Wednesday, September 14, 2011

abandoned Jack Russell meridian

"Destined to be a modern classic"
Fantastic Labour boom-years comedy"
"Incredibly moving"
"Warm-hearted , funny, endearing"
"You´d be hard pressed to find a sharper, sweeter romantic comedy this year than the story of Dex and em".
 Just a few of the many quotes which adorn the cover of the paperback.The book is called One Day. Reader, I abandoned it at page 69.  It is based on a  good idea. Snapshots of two people on the same day of the year, over a period of 20 years.
My problem is that I can find no sympathy for the characters. A silly, conceited man; an intelligent woman, not unattractive who falls for him and appears to remain in that condition, losing sympathy and credulity in the process.  I revel in the moment of freedom -I should add that I seldom abandon books half way through - which follows my decison  to stop reading this acknowledged best seller, just made into a film!

 On the seafront a Jack Russell pushes a ball with its nose controlling its direction with the skill of a professional footballer over about 50 yards Throw a ball to one of this breed and it will hare after  it and catch it on the first or second bounce like a cricketer in the outfield. But to see one dribbling with the certitude of a great winger on the right side of the touch line, is something else. Then I remember that the best football team in the World, Barcelona is just down the road.

As we negotiate a roundabout on the outskirts of East Grinstead the taxi driver says: "Some useless information for you: the Greenwich meridian passes through the middle of this roundabout." As a collector of useless information I copy it straight into my note book and from my notebook to this post, an inspiring beginning to a change of scene.

3 comments:

Barrett Bonden said...

It says something about my regard for your literary taste that I find myself wanting to read One Day - but only as far as page 69 (is there some significance in this page?) - hoping to arrive at the same judgment on that self-same page. In fact I'd be very disappointed if I found myself wanting to turn onto page 70. I wouldn't say that your disrecommends are as important as your recommendations but I fear I'm always fascinated by well-argued antipathies. Needless to say, Mrs BB has read the book and when I asked for her opinion she came quite close to damning it with faint praise.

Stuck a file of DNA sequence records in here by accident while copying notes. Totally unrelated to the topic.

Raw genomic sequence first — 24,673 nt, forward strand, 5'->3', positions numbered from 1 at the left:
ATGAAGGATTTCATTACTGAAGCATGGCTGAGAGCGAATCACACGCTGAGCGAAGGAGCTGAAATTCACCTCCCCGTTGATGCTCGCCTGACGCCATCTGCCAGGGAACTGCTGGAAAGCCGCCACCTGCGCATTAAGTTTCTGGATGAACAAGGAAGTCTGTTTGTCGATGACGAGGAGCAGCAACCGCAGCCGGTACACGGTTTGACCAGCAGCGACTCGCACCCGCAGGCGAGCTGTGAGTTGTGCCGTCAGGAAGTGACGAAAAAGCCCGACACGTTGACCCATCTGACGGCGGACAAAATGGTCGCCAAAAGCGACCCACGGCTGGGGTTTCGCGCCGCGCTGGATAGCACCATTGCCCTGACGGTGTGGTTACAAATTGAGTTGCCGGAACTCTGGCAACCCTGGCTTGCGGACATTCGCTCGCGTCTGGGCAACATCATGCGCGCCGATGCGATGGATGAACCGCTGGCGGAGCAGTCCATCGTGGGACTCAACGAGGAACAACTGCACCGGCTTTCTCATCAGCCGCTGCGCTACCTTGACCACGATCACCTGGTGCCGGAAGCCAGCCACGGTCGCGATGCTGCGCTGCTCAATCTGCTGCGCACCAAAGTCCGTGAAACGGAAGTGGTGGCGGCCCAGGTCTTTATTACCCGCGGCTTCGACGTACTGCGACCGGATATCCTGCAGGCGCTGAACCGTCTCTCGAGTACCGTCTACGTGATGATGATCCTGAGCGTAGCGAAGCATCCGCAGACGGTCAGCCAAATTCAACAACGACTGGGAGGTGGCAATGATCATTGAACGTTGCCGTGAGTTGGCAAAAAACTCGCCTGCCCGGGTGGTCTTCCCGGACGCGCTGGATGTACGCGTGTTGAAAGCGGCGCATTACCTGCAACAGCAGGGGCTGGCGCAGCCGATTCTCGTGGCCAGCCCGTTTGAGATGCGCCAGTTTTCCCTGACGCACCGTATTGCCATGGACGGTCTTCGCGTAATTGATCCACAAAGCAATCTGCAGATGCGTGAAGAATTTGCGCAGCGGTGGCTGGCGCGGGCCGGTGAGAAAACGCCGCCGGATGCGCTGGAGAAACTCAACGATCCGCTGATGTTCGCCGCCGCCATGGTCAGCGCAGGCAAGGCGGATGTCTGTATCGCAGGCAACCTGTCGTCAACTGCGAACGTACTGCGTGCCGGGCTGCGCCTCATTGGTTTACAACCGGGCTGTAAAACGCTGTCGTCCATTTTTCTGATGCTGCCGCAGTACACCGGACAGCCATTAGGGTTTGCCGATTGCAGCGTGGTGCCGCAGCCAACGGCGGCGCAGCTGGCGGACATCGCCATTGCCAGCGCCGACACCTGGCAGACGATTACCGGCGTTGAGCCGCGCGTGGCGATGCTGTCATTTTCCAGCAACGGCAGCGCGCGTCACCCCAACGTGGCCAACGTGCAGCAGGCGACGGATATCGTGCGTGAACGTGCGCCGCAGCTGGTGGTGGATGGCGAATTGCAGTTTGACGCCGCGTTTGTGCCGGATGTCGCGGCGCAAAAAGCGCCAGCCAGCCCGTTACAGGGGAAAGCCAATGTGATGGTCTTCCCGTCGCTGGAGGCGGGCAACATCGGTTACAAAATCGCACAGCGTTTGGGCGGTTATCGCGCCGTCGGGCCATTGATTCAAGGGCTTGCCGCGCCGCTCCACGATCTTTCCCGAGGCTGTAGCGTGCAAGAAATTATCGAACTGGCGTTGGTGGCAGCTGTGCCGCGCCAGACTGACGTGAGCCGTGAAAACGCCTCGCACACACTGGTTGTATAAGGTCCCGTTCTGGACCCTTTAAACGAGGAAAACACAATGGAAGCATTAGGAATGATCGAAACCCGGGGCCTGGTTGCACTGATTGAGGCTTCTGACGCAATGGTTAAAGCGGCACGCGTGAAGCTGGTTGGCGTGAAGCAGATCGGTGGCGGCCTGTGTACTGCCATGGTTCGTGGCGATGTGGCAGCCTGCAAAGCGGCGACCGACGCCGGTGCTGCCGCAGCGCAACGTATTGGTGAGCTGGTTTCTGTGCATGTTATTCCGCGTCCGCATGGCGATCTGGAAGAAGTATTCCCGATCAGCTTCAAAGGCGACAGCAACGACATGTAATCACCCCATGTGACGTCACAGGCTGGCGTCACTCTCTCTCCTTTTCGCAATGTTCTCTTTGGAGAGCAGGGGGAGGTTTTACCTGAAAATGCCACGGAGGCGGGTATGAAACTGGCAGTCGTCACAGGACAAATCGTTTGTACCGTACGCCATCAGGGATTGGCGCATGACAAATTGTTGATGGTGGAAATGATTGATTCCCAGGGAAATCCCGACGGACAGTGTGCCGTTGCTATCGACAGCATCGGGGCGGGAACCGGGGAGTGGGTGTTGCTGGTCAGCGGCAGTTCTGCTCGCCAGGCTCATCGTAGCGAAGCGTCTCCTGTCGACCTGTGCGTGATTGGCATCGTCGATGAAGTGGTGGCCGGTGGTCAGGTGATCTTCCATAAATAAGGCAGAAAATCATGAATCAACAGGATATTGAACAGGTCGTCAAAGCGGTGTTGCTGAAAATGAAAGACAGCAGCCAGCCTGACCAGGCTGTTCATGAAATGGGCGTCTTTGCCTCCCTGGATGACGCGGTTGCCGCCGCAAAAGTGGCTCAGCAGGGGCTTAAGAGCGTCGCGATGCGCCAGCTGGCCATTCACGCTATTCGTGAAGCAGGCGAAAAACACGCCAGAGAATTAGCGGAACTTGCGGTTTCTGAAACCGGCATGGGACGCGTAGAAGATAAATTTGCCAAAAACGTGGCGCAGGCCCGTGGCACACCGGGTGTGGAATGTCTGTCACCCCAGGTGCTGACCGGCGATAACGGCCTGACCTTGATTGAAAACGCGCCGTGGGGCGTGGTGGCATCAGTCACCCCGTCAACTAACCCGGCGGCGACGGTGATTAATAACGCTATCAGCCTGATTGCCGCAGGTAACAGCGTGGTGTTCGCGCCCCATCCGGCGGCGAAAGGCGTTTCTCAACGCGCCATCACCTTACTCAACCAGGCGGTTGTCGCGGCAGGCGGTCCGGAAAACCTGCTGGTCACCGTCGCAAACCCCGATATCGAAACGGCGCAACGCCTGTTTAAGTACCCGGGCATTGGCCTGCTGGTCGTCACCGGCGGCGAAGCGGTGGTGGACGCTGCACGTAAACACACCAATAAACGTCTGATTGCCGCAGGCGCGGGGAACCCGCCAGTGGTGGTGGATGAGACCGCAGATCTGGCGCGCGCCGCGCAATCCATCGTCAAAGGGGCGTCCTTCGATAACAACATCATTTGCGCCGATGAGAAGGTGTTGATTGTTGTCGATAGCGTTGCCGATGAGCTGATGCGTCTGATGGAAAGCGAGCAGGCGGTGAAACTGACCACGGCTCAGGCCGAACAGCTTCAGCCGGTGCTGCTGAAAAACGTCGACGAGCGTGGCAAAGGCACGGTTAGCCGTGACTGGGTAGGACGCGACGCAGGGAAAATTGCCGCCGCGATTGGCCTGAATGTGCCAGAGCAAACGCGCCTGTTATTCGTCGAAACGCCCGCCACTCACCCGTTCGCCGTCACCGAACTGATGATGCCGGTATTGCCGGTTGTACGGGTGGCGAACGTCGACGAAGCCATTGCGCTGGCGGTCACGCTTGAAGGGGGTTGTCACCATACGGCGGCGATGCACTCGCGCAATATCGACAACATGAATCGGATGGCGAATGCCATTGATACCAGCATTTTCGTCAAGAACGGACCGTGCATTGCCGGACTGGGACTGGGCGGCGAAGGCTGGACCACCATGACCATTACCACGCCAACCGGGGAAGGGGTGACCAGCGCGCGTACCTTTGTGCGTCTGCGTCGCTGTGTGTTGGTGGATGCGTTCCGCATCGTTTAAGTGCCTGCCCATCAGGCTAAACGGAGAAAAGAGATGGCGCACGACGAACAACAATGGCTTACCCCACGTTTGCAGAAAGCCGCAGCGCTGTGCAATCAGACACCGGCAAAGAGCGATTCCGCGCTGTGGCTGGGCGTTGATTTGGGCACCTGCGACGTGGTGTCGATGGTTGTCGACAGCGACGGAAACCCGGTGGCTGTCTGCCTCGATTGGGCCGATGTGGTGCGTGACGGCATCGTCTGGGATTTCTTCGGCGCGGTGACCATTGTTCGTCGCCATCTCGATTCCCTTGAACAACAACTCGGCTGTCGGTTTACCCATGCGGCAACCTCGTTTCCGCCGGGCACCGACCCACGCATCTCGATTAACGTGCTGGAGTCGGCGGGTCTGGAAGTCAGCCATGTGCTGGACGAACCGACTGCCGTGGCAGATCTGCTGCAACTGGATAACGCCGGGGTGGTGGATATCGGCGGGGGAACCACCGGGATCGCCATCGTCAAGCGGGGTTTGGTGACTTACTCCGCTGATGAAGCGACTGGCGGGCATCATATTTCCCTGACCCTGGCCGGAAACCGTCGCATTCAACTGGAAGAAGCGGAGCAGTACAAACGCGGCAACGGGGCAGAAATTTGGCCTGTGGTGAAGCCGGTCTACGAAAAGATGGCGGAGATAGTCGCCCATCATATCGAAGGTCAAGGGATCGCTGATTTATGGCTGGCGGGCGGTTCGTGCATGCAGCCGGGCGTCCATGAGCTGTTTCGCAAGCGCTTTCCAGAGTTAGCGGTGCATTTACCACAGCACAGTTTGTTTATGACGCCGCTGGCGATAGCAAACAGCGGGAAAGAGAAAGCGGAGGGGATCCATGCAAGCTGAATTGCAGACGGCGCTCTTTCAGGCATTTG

Bad books do provide the benison akin to that of stopping using a hammer on one's cranium although in my case I make the decision rather earlier than you've just done. The Beach, for instance, lasted three pages but then I suspect I've always been less charitable than you have.

CC said...

Couldn't imagine where your post title was leading. Enjoyed each bit as well as BB's comment.
;~)

Plutarch said...

BB Pay no attention to page 69. I think it was 69 where I gave up. I am a little ashamed of my impatience, a sign of age I think. It did occur to me that, given the same theme you would have done much, much better. The 20 years which the book spans are the 20 years between 1989 and 2009, years which I remember with special interest, which makes me feel all the more betrayed. As I try to be positive in these posts, the only thing I could focus on was the decision to abandon book. "Put it in a drawer for someone else to read," said Heidi and I did. I can´t bring myself to open it again for the sake of precision. I hope you fare better than I. The fault is mine I am sure.

CC You should try the book and prove me wrong. I take no pleasure in disliking it, merely in being free of it, which is a different thing.